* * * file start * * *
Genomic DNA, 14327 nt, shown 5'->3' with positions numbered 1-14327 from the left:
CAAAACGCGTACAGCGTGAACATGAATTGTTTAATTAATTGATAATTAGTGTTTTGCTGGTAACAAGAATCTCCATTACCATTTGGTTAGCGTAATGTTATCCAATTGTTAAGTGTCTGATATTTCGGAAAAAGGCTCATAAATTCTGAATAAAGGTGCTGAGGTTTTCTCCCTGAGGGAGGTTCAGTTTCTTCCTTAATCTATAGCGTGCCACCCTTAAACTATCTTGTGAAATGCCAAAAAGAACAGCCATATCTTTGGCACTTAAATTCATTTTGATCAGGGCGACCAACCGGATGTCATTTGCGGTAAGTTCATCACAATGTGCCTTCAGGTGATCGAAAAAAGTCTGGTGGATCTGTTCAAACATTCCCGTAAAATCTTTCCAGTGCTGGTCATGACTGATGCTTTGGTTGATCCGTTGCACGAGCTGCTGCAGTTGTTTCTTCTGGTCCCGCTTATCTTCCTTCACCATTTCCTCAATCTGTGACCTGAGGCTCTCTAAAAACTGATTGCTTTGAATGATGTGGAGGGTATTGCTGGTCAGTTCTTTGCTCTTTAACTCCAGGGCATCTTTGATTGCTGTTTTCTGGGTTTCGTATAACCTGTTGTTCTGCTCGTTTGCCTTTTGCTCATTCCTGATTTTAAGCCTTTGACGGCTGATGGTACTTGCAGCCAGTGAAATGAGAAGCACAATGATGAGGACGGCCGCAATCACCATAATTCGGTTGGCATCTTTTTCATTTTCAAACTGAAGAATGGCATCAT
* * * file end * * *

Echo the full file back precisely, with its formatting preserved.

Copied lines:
Genomic DNA, 14327 nt, shown 5'->3' with positions numbered 1-14327 from the left:
CAAAACGCGTACAGCGTGAACATGAATTGTTTAATTAATTGATAATTAGTGTTTTGCTGGTAACAAGAATCTCCATTACCATTTGGTTAGCGTAATGTTATCCAATTGTTAAGTGTCTGATATTTCGGAAAAAGGCTCATAAATTCTGAATAAAGGTGCTGAGGTTTTCTCCCTGAGGGAGGTTCAGTTTCTTCCTTAATCTATAGCGTGCCACCCTTAAACTATCTTGTGAAATGCCAAAAAGAACAGCCATATCTTTGGCACTTAAATTCATTTTGATCAGGGCGACCAACCGGATGTCATTTGCGGTAAGTTCATCACAATGTGCCTTCAGGTGATCGAAAAAAGTCTGGTGGATCTGTTCAAACATTCCCGTAAAATCTTTCCAGTGCTGGTCATGACTGATGCTTTGGTTGATCCGTTGCACGAGCTGCTGCAGTTGTTTCTTCTGGTCCCGCTTATCTTCCTTCACCATTTCCTCAATCTGTGACCTGAGGCTCTCTAAAAACTGATTGCTTTGAATGATGTGGAGGGTATTGCTGGTCAGTTCTTTGCTCTTTAACTCCAGGGCATCTTTGATTGCTGTTTTCTGGGTTTCGTATAACCTGTTGTTCTGCTCGTTTGCCTTTTGCTCATTCCTGATTTTAAGCCTTTGACGGCTGATGGTACTTGCAGCCAGTGAAATGAGAAGCACAATGATGAGGACGGCCGCAATCACCATAATTCGGTTGGCATCTTTTTCATTTTCAAACTGAAGAATGGCATCAT